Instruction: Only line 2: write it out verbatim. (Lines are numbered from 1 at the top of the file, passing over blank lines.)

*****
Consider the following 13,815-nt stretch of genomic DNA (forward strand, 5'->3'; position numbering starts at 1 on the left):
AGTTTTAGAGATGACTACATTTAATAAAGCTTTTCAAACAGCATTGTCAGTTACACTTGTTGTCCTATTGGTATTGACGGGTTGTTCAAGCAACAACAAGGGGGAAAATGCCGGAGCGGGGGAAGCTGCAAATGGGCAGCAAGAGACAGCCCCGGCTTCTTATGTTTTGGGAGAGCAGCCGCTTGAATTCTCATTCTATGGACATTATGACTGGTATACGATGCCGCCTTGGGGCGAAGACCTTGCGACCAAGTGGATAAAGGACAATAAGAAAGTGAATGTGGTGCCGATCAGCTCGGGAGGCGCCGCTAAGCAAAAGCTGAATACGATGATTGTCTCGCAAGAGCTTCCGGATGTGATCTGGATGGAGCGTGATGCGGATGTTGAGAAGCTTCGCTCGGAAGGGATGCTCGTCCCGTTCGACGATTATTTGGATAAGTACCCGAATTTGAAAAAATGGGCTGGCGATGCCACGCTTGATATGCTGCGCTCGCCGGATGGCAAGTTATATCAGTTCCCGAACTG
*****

AGTTTTAGAGATGACTACATTTAATAAAGCTTTTCAAACAGCATTGTCAGTTACACTTGTTGTCCTATTGGTATTGACGGGTTGTTCAAGCAACAACAAGGGGGAAAATGCCGGAGCGGGGGAAGCTGCAAATGGGCAGCAAGAGACAGCCCCGGCTTCTTATGTTTTGGGAGAGCAGCCGCTTGAATTCTCATTCTATGGACATTATGACTGGTATACGATGCCGCCTTGGGGCGAAGACCTTGCGACCAAGTGGATAAAGGACAATAAGAAAGTGAATGTGGTGCCGATCAGCTCGGGAGGCGCCGCTAAGCAAAAGCTGAATACGATGATTGTCTCGCAAGAGCTTCCGGATGTGATCTGGATGGAGCGTGATGCGGATGTTGAGAAGCTTCGCTCGGAAGGGATGCTCGTCCCGTTCGACGATTATTTGGATAAGTACCCGAATTTGAAAAAATGGGCTGGCGATGCCACGCTTGATATGCTGCGCTCGCCGGATGGCAAGTTATATCAGTTCCCGAACTG